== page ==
Subscribe To WWE Fans Angry About Controversial Hell In A Cell Ending Can Reportedly Blame Vince McMahon Updates
Warning! The following contains the results to WWE's latest PPV Hell In A Cell. Read at your own risk!
The WWE has some unhappy viewers after its latest pay-per-view Hell In A Cell. Wrestling fans were already worked up when fan-favorite champion Kofi Kingston lost in an astonishingly short match against Brock Lesnar, but things really reached a breaking point during the main event match between Seth Rollins and Bray Wyatt, or "The Fiend." For those looking for a finger to point at who was responsible for that disaster, it looks like Vince McMahon is reportedly to blame.
Apparently, it was Vince McMahon's call to have the match between Rollins and Wyatt end in disqualification. The decision was questioned by a majority of fans watching Hell In A Cell, as the point in the long-running WWE event is that the Hell in a Cell match is "no holds barred." There are weapons, brutality, and violence such as the time Undertaker threw Mankind off the top of the cage. In short, a disqualification in the match shouldn't exist, and the internet's reaction was on par with those actually at the event.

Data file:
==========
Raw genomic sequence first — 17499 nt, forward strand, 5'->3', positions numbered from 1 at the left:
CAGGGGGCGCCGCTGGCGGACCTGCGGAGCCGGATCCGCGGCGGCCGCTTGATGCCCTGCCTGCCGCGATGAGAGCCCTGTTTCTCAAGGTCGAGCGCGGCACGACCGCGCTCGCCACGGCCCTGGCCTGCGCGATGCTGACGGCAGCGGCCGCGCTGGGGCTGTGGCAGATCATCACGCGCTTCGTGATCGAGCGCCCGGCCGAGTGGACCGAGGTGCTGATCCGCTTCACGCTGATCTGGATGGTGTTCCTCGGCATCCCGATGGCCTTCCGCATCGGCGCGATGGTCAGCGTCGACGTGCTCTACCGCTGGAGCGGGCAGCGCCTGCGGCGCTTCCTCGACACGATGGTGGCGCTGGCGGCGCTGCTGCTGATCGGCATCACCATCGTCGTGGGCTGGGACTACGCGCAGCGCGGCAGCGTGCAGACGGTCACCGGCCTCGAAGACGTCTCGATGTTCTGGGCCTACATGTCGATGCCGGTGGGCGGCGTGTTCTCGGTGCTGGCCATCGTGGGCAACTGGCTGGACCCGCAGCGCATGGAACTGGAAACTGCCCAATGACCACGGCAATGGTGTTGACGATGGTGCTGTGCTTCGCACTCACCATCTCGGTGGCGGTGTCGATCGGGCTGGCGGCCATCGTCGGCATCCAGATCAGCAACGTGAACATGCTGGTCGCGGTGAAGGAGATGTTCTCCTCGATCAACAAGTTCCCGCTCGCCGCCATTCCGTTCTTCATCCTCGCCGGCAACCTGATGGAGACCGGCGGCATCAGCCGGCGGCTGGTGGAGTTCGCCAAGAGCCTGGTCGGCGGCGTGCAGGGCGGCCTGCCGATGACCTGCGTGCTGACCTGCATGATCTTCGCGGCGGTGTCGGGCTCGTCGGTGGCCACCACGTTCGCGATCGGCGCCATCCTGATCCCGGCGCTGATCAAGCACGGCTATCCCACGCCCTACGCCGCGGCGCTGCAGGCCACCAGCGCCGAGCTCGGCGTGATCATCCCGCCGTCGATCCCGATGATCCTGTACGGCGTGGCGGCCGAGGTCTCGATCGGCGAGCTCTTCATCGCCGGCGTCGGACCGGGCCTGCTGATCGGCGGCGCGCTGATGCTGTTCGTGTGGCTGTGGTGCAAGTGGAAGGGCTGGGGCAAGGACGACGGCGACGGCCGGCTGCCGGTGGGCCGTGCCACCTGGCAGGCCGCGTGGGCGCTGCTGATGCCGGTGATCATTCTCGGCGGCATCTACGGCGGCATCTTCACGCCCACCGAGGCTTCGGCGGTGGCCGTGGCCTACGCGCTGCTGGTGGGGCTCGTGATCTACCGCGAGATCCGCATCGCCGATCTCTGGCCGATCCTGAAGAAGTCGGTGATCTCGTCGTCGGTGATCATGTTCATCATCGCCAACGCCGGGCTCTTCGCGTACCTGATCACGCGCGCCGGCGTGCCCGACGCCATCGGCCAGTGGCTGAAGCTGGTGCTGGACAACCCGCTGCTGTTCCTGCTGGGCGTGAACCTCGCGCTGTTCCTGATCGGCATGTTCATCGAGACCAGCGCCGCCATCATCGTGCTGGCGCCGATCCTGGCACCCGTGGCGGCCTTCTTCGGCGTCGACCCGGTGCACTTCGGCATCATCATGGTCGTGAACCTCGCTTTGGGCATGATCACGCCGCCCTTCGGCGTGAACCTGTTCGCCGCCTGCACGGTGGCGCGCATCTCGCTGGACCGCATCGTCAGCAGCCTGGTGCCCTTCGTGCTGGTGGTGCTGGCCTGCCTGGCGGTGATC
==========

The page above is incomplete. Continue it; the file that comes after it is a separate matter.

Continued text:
Wrestling insiders such as Fightful Select have reported the news that Vince McMahon made the call for the match's controversial ending, but there are varying responses to how he felt about it. Some say the bold and often confident McMahon laughed off the audience boos, and others maintain he's well aware that the WWE owner's decision may have ruined a decent PPV, and two of the brand's most interesting wrestlers.
Some fans are so upset that they're trying to hit WWE where it hurts: the pocket book. Several fans have tweeted out the hashtag "Cancel WWE Network," which is the WWE's streaming service many use to watch pay-per-views. Enough have tweeted it out to get the topic trending on Twitter, which has to make some in WWE nervous.
As seen above, many are mentioning various members of All Elite Wrestling in their cancellation tweets, perhaps in hopes of scaring the WWE into immediate change. After all, there's a new AEW is the new competitor on the block, so fans can get their fix elsewhere without watching Monday Night Raw or Smackdown Live.
Will WWE try to appease its fans amidst all this controversy and calls for cancellations? Well, fans would need to tune in to find out, so it's a double-edged sword for the scorned fans hoping their outrage will encourage the brand to appease them and win back their viewership. It's led many fans to think a lot of the outrage is disingenuous, and that many angry fans will be back in droves to complain while watching Monday Night Raw.
It's happened before, and given the questionable booking decisions the WWE has made in the past that has angered fans, it will happen again. The question is, will this be the controversy that actually affects the brand in a meaningful way, or will it be something viewers forget by the time the next pay-per-view rolls around?
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